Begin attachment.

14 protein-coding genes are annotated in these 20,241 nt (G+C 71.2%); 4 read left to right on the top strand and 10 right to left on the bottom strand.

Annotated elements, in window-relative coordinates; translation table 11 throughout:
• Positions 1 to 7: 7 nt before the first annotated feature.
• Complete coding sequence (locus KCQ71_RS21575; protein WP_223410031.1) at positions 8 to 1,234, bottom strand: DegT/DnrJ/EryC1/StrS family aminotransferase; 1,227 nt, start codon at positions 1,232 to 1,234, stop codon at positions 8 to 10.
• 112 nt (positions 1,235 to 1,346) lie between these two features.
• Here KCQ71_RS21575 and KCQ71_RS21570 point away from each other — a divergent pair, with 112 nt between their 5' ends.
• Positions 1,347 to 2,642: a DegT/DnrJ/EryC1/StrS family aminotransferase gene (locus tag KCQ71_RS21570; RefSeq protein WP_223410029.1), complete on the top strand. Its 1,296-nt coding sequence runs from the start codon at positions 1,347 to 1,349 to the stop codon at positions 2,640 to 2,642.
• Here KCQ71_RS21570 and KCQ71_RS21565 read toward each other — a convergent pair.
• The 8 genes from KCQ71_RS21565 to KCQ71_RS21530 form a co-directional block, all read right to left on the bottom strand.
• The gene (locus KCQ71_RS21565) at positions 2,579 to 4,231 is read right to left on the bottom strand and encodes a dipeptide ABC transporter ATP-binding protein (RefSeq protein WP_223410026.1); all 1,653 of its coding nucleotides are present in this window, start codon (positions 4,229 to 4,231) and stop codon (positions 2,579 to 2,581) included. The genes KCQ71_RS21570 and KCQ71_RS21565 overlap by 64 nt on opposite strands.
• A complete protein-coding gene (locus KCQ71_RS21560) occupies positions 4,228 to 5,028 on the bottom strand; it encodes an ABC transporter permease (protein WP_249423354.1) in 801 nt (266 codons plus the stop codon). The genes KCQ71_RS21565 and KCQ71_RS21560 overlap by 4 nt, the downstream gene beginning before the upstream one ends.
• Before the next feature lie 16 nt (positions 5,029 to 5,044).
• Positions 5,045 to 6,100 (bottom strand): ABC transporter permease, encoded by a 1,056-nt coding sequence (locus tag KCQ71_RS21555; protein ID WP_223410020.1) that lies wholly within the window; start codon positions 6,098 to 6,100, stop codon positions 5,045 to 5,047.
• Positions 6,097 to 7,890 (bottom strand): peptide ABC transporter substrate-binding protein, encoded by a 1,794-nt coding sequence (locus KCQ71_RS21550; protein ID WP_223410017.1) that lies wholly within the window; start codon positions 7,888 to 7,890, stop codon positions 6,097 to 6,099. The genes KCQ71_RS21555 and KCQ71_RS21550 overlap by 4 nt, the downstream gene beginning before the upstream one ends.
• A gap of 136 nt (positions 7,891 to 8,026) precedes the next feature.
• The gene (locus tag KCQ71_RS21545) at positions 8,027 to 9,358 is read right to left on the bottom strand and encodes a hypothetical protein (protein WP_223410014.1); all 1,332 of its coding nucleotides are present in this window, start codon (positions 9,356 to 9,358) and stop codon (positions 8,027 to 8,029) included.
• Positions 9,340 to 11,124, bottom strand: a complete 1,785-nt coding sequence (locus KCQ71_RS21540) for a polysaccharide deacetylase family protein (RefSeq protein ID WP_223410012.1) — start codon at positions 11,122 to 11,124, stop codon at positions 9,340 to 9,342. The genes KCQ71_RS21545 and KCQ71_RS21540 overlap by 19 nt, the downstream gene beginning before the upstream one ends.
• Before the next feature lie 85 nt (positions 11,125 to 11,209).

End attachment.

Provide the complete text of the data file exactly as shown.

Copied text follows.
14 protein-coding genes are annotated in these 20,241 nt (G+C 71.2%); 4 read left to right on the top strand and 10 right to left on the bottom strand.

Annotated elements, in window-relative coordinates; translation table 11 throughout:
• Positions 1 to 7: 7 nt before the first annotated feature.
• Complete coding sequence (locus KCQ71_RS21575; protein WP_223410031.1) at positions 8 to 1,234, bottom strand: DegT/DnrJ/EryC1/StrS family aminotransferase; 1,227 nt, start codon at positions 1,232 to 1,234, stop codon at positions 8 to 10.
• 112 nt (positions 1,235 to 1,346) lie between these two features.
• Here KCQ71_RS21575 and KCQ71_RS21570 point away from each other — a divergent pair, with 112 nt between their 5' ends.
• Positions 1,347 to 2,642: a DegT/DnrJ/EryC1/StrS family aminotransferase gene (locus tag KCQ71_RS21570; RefSeq protein WP_223410029.1), complete on the top strand. Its 1,296-nt coding sequence runs from the start codon at positions 1,347 to 1,349 to the stop codon at positions 2,640 to 2,642.
• Here KCQ71_RS21570 and KCQ71_RS21565 read toward each other — a convergent pair.
• The 8 genes from KCQ71_RS21565 to KCQ71_RS21530 form a co-directional block, all read right to left on the bottom strand.
• The gene (locus KCQ71_RS21565) at positions 2,579 to 4,231 is read right to left on the bottom strand and encodes a dipeptide ABC transporter ATP-binding protein (RefSeq protein WP_223410026.1); all 1,653 of its coding nucleotides are present in this window, start codon (positions 4,229 to 4,231) and stop codon (positions 2,579 to 2,581) included. The genes KCQ71_RS21570 and KCQ71_RS21565 overlap by 64 nt on opposite strands.
• A complete protein-coding gene (locus KCQ71_RS21560) occupies positions 4,228 to 5,028 on the bottom strand; it encodes an ABC transporter permease (protein WP_249423354.1) in 801 nt (266 codons plus the stop codon). The genes KCQ71_RS21565 and KCQ71_RS21560 overlap by 4 nt, the downstream gene beginning before the upstream one ends.
• Before the next feature lie 16 nt (positions 5,029 to 5,044).
• Positions 5,045 to 6,100 (bottom strand): ABC transporter permease, encoded by a 1,056-nt coding sequence (locus tag KCQ71_RS21555; protein ID WP_223410020.1) that lies wholly within the window; start codon positions 6,098 to 6,100, stop codon positions 5,045 to 5,047.
• Positions 6,097 to 7,890 (bottom strand): peptide ABC transporter substrate-binding protein, encoded by a 1,794-nt coding sequence (locus KCQ71_RS21550; protein ID WP_223410017.1) that lies wholly within the window; start codon positions 7,888 to 7,890, stop codon positions 6,097 to 6,099. The genes KCQ71_RS21555 and KCQ71_RS21550 overlap by 4 nt, the downstream gene beginning before the upstream one ends.
• A gap of 136 nt (positions 7,891 to 8,026) precedes the next feature.
• The gene (locus tag KCQ71_RS21545) at positions 8,027 to 9,358 is read right to left on the bottom strand and encodes a hypothetical protein (protein WP_223410014.1); all 1,332 of its coding nucleotides are present in this window, start codon (positions 9,356 to 9,358) and stop codon (positions 8,027 to 8,029) included.
• Positions 9,340 to 11,124, bottom strand: a complete 1,785-nt coding sequence (locus KCQ71_RS21540) for a polysaccharide deacetylase family protein (RefSeq protein ID WP_223410012.1) — start codon at positions 11,122 to 11,124, stop codon at positions 9,340 to 9,342. The genes KCQ71_RS21545 and KCQ71_RS21540 overlap by 19 nt, the downstream gene beginning before the upstream one ends.
• Before the next feature lie 85 nt (positions 11,125 to 11,209).